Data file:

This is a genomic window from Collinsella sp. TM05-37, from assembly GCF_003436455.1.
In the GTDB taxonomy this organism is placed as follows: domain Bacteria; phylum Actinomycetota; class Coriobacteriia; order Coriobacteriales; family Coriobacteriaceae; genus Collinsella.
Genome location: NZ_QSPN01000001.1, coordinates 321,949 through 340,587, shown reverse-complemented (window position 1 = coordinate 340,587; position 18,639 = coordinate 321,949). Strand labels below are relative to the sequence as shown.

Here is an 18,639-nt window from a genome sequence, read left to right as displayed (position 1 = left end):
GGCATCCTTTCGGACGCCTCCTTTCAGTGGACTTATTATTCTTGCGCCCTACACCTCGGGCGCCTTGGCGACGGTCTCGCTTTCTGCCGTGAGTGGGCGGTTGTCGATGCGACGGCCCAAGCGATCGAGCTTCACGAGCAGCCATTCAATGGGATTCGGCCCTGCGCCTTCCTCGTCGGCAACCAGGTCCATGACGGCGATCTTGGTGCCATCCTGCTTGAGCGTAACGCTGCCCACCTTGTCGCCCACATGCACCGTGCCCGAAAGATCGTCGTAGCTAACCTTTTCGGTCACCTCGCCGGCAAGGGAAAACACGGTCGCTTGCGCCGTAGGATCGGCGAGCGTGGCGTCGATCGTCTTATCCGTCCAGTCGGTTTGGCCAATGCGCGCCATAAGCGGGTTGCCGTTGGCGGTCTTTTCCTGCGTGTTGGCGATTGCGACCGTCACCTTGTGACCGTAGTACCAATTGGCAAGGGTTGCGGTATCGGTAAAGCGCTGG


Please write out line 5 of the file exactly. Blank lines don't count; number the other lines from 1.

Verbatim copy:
GGCATCCTTTCGGACGCCTCCTTTCAGTGGACTTATTATTCTTGCGCCCTACACCTCGGGCGCCTTGGCGACGGTCTCGCTTTCTGCCGTGAGTGGGCGGTTGTCGATGCGACGGCCCAAGCGATCGAGCTTCACGAGCAGCCATTCAATGGGATTCGGCCCTGCGCCTTCCTCGTCGGCAACCAGGTCCATGACGGCGATCTTGGTGCCATCCTGCTTGAGCGTAACGCTGCCCACCTTGTCGCCCACATGCACCGTGCCCGAAAGATCGTCGTAGCTAACCTTTTCGGTCACCTCGCCGGCAAGGGAAAACACGGTCGCTTGCGCCGTAGGATCGGCGAGCGTGGCGTCGATCGTCTTATCCGTCCAGTCGGTTTGGCCAATGCGCGCCATAAGCGGGTTGCCGTTGGCGGTCTTTTCCTGCGTGTTGGCGATTGCGACCGTCACCTTGTGACCGTAGTACCAATTGGCAAGGGTTGCGGTATCGGTAAAGCGCTGG